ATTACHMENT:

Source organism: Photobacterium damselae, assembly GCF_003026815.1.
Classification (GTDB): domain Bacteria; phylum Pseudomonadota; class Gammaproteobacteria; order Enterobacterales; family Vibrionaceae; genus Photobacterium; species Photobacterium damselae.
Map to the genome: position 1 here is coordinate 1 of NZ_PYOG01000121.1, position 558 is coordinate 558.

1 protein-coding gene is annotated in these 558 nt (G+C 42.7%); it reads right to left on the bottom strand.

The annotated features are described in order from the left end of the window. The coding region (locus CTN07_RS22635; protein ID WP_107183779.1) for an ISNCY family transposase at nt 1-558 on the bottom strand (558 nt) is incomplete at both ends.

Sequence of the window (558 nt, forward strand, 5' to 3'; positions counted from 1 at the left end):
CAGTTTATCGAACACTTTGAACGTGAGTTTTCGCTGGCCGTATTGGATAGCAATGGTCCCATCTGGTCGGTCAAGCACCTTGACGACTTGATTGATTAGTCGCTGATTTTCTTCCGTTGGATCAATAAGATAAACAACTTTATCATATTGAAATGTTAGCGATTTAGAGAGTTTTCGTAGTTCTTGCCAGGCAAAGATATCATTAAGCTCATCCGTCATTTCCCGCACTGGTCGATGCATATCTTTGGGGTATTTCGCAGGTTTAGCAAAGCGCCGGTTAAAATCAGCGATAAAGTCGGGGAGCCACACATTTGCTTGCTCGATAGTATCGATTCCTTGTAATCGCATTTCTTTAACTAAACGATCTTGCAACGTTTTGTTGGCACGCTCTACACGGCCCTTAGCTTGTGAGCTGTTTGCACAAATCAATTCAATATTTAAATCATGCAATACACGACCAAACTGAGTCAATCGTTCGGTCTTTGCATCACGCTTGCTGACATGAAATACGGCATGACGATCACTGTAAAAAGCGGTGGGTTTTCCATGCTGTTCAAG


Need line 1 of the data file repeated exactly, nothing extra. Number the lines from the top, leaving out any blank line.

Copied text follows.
Source organism: Photobacterium damselae, assembly GCF_003026815.1.